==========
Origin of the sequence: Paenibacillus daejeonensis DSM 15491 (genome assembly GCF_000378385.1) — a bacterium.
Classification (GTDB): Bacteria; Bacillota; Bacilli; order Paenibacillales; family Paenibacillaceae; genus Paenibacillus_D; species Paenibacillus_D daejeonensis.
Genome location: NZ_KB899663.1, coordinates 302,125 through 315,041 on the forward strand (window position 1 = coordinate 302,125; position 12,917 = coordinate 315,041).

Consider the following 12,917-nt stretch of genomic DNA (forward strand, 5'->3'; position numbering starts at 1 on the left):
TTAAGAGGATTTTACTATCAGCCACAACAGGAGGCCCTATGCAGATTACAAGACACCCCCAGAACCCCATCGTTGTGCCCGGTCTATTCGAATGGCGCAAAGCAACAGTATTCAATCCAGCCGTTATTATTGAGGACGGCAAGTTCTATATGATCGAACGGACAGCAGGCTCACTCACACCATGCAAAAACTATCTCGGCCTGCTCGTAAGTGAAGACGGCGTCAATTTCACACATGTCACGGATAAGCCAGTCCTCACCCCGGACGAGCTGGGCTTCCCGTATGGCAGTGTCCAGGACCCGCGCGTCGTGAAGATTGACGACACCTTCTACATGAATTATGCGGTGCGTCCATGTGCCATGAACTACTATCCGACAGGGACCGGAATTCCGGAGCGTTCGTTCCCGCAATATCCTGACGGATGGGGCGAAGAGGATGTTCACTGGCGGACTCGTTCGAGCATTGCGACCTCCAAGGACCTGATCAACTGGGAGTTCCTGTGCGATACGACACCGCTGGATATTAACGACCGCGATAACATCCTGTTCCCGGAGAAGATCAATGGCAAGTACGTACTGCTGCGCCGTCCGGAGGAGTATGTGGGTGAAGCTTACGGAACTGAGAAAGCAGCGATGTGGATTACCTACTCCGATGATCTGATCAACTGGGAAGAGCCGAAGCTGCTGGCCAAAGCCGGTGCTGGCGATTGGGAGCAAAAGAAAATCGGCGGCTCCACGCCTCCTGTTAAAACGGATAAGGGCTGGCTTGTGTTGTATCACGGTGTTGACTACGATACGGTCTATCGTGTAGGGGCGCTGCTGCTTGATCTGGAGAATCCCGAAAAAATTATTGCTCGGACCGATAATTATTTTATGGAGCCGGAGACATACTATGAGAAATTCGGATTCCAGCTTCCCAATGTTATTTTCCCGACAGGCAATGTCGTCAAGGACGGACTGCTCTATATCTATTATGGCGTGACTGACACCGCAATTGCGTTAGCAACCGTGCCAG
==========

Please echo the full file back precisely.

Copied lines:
Origin of the sequence: Paenibacillus daejeonensis DSM 15491 (genome assembly GCF_000378385.1) — a bacterium.
Classification (GTDB): Bacteria; Bacillota; Bacilli; order Paenibacillales; family Paenibacillaceae; genus Paenibacillus_D; species Paenibacillus_D daejeonensis.
Genome location: NZ_KB899663.1, coordinates 302,125 through 315,041 on the forward strand (window position 1 = coordinate 302,125; position 12,917 = coordinate 315,041).

Consider the following 12,917-nt stretch of genomic DNA (forward strand, 5'->3'; position numbering starts at 1 on the left):
TTAAGAGGATTTTACTATCAGCCACAACAGGAGGCCCTATGCAGATTACAAGACACCCCCAGAACCCCATCGTTGTGCCCGGTCTATTCGAATGGCGCAAAGCAACAGTATTCAATCCAGCCGTTATTATTGAGGACGGCAAGTTCTATATGATCGAACGGACAGCAGGCTCACTCACACCATGCAAAAACTATCTCGGCCTGCTCGTAAGTGAAGACGGCGTCAATTTCACACATGTCACGGATAAGCCAGTCCTCACCCCGGACGAGCTGGGCTTCCCGTATGGCAGTGTCCAGGACCCGCGCGTCGTGAAGATTGACGACACCTTCTACATGAATTATGCGGTGCGTCCATGTGCCATGAACTACTATCCGACAGGGACCGGAATTCCGGAGCGTTCGTTCCCGCAATATCCTGACGGATGGGGCGAAGAGGATGTTCACTGGCGGACTCGTTCGAGCATTGCGACCTCCAAGGACCTGATCAACTGGGAGTTCCTGTGCGATACGACACCGCTGGATATTAACGACCGCGATAACATCCTGTTCCCGGAGAAGATCAATGGCAAGTACGTACTGCTGCGCCGTCCGGAGGAGTATGTGGGTGAAGCTTACGGAACTGAGAAAGCAGCGATGTGGATTACCTACTCCGATGATCTGATCAACTGGGAAGAGCCGAAGCTGCTGGCCAAAGCCGGTGCTGGCGATTGGGAGCAAAAGAAAATCGGCGGCTCCACGCCTCCTGTTAAAACGGATAAGGGCTGGCTTGTGTTGTATCACGGTGTTGACTACGATACGGTCTATCGTGTAGGGGCGCTGCTGCTTGATCTGGAGAATCCCGAAAAAATTATTGCTCGGACCGATAATTATTTTATGGAGCCGGAGACATACTATGAGAAATTCGGATTCCAGCTTCCCAATGTTATTTTCCCGACAGGCAATGTCGTCAAGGACGGACTGCTCTATATCTATTATGGCGTGACTGACACCGCAATTGCGTTAGCAACCGTGCCAG